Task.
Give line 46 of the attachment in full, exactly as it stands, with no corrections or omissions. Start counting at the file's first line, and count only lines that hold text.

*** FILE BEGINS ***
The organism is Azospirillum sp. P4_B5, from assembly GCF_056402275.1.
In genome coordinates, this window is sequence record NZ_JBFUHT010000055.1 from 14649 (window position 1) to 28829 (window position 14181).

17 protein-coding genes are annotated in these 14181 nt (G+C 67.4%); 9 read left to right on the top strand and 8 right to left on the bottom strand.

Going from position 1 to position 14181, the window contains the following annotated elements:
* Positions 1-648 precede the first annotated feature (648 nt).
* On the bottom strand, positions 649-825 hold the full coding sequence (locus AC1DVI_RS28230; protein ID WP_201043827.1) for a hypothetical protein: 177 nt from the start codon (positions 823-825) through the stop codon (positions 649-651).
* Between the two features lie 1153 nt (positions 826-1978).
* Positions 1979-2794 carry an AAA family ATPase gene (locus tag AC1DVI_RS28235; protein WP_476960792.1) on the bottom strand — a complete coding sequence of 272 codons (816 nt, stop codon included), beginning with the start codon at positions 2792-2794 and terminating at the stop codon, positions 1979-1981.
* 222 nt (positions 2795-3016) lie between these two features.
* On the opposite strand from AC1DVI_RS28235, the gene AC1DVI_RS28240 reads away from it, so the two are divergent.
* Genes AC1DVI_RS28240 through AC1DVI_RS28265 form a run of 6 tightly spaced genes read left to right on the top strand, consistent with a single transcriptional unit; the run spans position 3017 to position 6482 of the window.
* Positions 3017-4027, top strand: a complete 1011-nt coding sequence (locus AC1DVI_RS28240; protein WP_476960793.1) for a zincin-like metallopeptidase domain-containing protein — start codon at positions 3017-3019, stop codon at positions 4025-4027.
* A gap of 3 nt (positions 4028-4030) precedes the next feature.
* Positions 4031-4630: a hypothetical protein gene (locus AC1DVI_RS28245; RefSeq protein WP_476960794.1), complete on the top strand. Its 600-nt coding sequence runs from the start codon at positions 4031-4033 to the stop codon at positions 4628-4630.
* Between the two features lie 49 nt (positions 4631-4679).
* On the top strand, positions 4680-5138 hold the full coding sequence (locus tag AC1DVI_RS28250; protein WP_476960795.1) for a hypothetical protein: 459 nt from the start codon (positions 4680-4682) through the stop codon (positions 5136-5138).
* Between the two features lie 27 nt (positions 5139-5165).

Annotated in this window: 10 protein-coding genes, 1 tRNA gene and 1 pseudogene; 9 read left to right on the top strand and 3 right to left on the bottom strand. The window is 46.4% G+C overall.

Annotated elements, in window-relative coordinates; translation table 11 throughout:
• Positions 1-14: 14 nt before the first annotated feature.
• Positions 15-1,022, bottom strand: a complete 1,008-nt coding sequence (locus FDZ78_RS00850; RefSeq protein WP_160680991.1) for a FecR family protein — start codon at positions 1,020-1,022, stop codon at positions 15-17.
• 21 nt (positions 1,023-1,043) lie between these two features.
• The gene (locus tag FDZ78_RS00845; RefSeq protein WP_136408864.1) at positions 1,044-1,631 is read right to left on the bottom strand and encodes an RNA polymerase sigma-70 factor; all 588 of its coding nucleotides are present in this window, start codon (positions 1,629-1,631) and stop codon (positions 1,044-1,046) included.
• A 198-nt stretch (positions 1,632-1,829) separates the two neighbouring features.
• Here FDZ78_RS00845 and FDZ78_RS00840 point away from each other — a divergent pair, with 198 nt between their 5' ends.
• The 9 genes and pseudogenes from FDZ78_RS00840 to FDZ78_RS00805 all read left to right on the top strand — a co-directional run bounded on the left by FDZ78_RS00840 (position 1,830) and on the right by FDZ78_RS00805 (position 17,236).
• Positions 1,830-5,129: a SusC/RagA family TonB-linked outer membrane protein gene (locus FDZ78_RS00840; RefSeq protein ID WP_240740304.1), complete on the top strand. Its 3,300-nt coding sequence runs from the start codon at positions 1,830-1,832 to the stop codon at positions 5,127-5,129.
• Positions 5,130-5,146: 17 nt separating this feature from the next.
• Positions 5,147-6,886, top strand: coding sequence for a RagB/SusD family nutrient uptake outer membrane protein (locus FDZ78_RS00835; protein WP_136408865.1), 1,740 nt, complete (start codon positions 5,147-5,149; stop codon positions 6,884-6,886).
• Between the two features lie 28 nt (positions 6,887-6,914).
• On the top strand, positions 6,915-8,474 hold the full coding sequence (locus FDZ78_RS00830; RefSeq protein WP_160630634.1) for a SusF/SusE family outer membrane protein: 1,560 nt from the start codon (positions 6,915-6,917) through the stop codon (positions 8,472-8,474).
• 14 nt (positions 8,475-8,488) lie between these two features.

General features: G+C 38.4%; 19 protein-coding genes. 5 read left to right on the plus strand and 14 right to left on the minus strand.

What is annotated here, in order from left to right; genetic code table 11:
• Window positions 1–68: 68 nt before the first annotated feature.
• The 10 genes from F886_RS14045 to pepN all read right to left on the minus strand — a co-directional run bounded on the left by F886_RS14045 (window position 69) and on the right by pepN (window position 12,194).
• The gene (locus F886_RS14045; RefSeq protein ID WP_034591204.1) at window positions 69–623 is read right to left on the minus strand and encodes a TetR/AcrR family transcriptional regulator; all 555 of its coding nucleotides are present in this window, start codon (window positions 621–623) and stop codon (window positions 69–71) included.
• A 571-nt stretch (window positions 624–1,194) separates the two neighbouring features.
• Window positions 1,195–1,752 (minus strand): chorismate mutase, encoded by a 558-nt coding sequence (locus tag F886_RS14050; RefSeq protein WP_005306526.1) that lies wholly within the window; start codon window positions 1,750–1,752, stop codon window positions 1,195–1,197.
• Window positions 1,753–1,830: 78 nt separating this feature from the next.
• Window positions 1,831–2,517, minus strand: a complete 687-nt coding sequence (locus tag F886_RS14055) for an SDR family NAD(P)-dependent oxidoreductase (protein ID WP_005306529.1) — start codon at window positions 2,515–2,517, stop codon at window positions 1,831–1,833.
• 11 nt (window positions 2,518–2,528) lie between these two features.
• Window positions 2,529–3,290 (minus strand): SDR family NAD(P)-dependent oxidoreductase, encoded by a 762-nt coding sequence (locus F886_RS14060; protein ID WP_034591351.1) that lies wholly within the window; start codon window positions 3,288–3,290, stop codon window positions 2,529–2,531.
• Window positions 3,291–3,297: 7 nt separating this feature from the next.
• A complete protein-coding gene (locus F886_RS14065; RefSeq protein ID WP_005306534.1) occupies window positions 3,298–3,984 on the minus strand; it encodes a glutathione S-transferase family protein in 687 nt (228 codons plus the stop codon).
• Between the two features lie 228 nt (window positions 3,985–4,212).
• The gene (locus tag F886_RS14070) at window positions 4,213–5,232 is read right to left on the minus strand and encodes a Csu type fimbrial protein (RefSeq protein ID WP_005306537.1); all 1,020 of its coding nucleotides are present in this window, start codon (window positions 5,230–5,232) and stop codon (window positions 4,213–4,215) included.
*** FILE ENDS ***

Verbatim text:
• Between the two features lie 228 nt (window positions 3,985–4,212).